Uterine fibroids afflict 20 to 40 percent of women age 35 and older. Uterine fibroids are common benign growths that develop in the muscular wall of the uterus. Sizes range from a quarter of an inch to larger than a cantaloupe, and typically there is more than one fibroid present. African American women are at a higher risk of fibroids with almost 50 percent having fibroids of significant size. In the past, the standard for treating women with painful fibroids was myomectomy, an open surgery that involves cutting out the biggest fibroid or collection of fibroids then stitching the uterus back together. In extreme cases a hysterectomy is performed.
Since most fibroids don’t cause symptoms, only 10 to 20 percent of women who have fibroids require treatment. For those who have pain, heavy bleeding and bladder pressure, these symptoms can be too much to ignore, and there is a minimally invasive procedure called uterine fibroid embolization (UFE). Although not a new procedure, it really has only increased in use in the past few years with greater media attention, including the fact that Secretary of State Condoleezza Rice received the procedure.
Uterine fibroid embolization is performed by an interventional radiologist while the patient is conscious. A catheter is inserted into the femoral artery while the physician uses image guidance to navigate the catheter. Tiny particles the size of grains of sand are released into the uterine arteries that supply blood to the fibroid tumor. This devascularizes the tumor, causing it to shrink. Patients typically don’t have to stay overnight; however, it can be a painful procedure, especially for patients with larger fibroids.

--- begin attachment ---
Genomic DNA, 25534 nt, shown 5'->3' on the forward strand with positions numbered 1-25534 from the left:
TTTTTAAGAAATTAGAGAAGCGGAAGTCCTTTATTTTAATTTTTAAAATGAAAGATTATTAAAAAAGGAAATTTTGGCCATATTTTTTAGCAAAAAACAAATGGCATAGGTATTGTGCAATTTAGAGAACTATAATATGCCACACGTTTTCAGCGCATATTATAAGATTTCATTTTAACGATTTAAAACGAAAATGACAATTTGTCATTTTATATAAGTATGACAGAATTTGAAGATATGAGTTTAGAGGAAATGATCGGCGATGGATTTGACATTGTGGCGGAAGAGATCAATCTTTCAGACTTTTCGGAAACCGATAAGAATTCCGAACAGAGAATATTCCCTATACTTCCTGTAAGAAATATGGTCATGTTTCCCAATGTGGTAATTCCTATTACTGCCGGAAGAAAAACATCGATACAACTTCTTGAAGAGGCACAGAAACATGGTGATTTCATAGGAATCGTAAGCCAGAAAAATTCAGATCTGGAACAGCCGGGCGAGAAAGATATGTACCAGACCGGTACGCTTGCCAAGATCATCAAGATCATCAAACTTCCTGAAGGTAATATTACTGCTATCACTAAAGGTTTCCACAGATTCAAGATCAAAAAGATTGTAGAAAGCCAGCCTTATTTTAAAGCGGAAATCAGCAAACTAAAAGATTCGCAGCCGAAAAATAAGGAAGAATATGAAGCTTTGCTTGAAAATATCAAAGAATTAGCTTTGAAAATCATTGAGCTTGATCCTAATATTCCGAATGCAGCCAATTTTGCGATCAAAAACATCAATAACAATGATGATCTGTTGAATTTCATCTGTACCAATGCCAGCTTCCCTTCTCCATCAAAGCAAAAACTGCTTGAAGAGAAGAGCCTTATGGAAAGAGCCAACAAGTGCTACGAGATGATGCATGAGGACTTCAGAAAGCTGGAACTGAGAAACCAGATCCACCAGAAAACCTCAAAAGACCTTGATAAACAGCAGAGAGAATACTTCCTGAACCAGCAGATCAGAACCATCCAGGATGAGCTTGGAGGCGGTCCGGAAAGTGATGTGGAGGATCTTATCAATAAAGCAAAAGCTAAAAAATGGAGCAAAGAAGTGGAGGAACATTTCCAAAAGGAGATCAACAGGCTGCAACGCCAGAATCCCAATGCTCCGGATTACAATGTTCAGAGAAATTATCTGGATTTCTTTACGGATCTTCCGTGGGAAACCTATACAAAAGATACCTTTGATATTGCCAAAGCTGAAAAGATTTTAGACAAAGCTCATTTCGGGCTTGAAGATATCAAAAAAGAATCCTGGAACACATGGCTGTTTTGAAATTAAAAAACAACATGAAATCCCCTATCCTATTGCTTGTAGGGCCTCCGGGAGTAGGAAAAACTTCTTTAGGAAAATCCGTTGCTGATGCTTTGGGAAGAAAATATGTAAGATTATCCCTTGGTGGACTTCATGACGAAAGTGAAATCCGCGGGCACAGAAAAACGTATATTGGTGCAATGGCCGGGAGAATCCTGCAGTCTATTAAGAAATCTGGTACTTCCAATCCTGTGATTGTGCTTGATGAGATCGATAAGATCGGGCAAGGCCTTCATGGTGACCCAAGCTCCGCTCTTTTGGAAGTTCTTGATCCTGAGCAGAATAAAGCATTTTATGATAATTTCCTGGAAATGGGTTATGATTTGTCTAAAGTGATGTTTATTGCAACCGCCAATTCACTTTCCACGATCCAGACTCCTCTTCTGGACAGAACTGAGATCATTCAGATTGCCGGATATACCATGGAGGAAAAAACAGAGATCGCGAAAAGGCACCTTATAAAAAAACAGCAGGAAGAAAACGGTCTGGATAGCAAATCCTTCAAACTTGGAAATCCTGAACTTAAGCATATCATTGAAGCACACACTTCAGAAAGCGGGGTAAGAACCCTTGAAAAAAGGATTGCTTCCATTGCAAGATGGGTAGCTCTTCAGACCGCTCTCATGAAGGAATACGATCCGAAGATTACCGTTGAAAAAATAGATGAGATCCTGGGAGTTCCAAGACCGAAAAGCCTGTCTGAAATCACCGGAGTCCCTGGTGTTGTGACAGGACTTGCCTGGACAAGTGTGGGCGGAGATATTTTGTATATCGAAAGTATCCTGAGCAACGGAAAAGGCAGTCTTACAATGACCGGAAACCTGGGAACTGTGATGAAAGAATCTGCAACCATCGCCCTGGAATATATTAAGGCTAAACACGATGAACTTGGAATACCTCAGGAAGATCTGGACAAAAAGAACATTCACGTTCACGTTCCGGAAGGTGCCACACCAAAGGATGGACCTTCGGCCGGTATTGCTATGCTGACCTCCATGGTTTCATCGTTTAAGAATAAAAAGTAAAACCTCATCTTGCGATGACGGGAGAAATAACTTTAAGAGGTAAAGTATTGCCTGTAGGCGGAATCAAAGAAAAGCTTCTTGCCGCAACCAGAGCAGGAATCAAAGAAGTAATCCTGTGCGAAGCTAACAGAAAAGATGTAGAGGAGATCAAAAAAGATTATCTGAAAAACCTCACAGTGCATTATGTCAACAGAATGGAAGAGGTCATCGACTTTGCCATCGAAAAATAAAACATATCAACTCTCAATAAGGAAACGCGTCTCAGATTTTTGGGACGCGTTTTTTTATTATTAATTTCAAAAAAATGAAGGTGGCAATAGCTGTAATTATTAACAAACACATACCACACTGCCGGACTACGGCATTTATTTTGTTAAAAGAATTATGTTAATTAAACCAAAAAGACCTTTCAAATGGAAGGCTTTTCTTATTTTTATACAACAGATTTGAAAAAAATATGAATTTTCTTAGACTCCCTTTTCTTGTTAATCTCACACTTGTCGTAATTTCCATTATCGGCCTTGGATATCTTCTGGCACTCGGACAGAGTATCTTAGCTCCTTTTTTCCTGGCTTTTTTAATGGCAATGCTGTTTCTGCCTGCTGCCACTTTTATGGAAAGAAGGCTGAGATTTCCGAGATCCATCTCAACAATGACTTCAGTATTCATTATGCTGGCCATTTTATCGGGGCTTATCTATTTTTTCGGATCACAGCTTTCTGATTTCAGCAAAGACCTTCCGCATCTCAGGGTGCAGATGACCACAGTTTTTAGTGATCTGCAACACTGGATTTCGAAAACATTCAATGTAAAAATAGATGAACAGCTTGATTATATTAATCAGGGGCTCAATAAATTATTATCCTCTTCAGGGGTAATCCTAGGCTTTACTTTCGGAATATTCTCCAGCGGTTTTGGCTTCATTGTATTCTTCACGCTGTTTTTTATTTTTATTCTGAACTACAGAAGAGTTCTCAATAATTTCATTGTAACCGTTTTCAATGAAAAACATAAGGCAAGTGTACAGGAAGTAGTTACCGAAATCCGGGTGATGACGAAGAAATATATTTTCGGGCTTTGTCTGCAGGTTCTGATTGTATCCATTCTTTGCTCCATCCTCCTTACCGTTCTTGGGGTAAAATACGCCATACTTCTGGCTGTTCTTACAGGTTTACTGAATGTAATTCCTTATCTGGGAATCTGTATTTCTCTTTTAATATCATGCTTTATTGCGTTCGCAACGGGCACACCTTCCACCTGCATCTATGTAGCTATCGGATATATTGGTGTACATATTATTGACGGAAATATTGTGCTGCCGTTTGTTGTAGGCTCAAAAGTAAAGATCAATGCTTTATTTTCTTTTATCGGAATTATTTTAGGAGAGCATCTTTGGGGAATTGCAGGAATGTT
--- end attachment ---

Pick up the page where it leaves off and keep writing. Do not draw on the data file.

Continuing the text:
“I try to tell women the advantages of this are a shorter recovery time, less complications and morbidity,” explains Dr. Jon Roberts, interventional radiologist with Memphis Radiological PC. “I present it to patients as an informed option. Some women may rather go ahead and have surgery.” Side effects include pain, nausea and fever, but Roberts says they clear up in a few days. He says he usually sends patients home after four hours, not requiring them to stay overnight.
According to the Society of Interventional Radiology, an estimated 13,000 to 14,000 UFE procedures are performed annually in the United States. On average, 85 to 90 percent of women who have had the procedure experience significant or total relief of heavy bleeding, pain and bulk-related symptoms. The procedure has shown effective for multiple and large fibroids. Recurrence of treated fibroids is very rare. Short and mid-term data show UFE to be very effective with a very low rate of recurrence.
The embolization of fibroids was first used to decrease blood loss during myomectomy.
After women underwent the devascularization procedure from a radiologist, much to the surprise of the initial users of the procedure, these patients began to feel better and opted out of the surgery. “Anybody that doesn’t have to have abdominal surgery, that’s a benefit,” says Roberts. “You can have a totally uncomplicated abdominal surgery and five years from now you start to develop adhesions. It’s very rare for us [using this procedure] to have complications of any kind.”
Interventional radiologists have a working relationship with gynecologists who refer their patients to be evaluated for the procedure. Most women with symptomatic fibroids are candidates for UFE and can obtain a consult with an interventional radiologist.
Memphis Medical News, June 2006
BY HOLLI W. HAYNIE